Archive for the ‘Tech’ Category

Adempiere now available

Sunday, October 26th, 2008

Adempiere LogoAdemipere 3.52 (and 3.51, FWIW) are now available.

They are running on either Ubuntu Hardy 8.04 LTS, or Ubuntu Intrepid 8.10, your choice.

Both are running on PostgreSQL 8.3 and the latest PLJava.

All our VMs have RDP access (via xrdp) built in on request, and the usual KVM VNC, and SSH access as well.

The ZK Web UI on 3.52 is a big step forward from 3.51, and is pretty impressive!

We can also help you integrate your Adempiere backend with other SAAS  Services (aka ESB / Enterpise Service Bus),such as Jitterbit integration / glue software http://www.jitterbit.com/Product/screenshots.php, also see here:http://jeff-davis.blogspot.com/2007/05/jitterbit-screencast-demonstration.html

http://en.wikipedia.org/wiki/Enterprise_service_bus

Also, a great find: daily Adempiere binaries and WebStore demo – (it’s .jsp, though :-/ ):

http://testadempiere.com/
Test ADempiere Web Components

http://testadempiere.com/webui/

And Workspace by Smilehouse – Finnish Adempiere => eCommerce bridge / transformation using OpenSyncro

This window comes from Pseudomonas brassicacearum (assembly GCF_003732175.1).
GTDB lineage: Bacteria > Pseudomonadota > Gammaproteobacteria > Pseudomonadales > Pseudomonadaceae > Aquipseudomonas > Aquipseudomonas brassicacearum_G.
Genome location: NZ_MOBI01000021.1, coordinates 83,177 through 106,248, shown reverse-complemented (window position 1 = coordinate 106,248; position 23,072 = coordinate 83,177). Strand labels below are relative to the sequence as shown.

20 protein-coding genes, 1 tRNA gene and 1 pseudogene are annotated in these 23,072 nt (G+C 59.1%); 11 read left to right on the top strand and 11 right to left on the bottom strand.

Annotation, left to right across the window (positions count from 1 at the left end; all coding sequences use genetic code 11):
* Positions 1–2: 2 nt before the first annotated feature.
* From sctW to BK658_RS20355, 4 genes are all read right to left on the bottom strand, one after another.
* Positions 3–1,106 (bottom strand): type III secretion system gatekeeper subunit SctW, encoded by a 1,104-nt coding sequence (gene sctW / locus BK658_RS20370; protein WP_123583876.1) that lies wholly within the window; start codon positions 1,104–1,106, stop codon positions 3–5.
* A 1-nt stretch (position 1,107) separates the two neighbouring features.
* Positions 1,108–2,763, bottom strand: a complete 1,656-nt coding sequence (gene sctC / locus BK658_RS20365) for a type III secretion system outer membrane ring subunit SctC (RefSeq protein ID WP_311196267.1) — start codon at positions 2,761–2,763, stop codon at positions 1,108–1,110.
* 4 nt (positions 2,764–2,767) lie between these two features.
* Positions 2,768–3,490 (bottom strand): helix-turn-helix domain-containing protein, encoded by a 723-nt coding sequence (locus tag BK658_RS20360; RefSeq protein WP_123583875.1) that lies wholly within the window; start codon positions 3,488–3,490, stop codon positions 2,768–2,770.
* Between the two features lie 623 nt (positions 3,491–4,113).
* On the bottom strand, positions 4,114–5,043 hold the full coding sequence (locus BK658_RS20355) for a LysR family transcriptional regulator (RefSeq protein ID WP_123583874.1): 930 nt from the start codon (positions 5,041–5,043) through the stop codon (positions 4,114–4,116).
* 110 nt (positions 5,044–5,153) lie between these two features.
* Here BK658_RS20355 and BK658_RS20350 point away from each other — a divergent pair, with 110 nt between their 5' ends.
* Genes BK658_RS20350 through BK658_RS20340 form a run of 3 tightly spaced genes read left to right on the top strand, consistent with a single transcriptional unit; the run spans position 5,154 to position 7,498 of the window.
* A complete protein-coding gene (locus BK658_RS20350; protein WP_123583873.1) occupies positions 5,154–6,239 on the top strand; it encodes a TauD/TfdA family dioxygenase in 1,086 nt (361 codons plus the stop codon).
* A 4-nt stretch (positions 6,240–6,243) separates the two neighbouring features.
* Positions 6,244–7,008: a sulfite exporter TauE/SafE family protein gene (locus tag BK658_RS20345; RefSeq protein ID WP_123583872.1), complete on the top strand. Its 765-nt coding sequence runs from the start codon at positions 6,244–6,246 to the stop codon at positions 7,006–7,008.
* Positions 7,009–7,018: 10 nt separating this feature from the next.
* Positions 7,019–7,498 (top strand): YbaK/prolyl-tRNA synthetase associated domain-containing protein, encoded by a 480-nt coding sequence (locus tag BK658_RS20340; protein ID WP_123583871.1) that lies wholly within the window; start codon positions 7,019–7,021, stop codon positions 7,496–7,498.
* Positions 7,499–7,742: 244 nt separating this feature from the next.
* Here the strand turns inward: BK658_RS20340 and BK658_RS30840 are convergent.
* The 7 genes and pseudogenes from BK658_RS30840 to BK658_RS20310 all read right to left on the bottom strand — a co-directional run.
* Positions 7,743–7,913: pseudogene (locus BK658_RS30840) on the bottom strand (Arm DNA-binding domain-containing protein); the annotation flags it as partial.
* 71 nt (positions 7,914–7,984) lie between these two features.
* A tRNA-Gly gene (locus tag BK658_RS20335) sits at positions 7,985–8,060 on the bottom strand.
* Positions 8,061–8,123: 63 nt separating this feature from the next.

http://workspace.smilehouse.com/overview.shtml

WS Open Interface API

http://www.opensyncro.com

As always, we can help you integrate / launch / evaluate these technologies, and plan your rollout strategy for them and Adempiere.

We can also just help you get started.

j

Virt IO Performance

Saturday, October 4th, 2008

banner_kvm_forum_2008

One of the latest cool new virtualization features KVM offers, is “VirtIO”, which is paravirtualized networking – a fancy way of saying “Really fast networking that runs at or near native host speed”.

Although the tun/tap based networking we’ve been using for over a year has proven itself to be very fast and reliable, we’ve done some experimenting with VirtIO after attending this June’s KVM Forum in Napa.

We’ve applied some benchmarks from the KVM virtio instructions, here: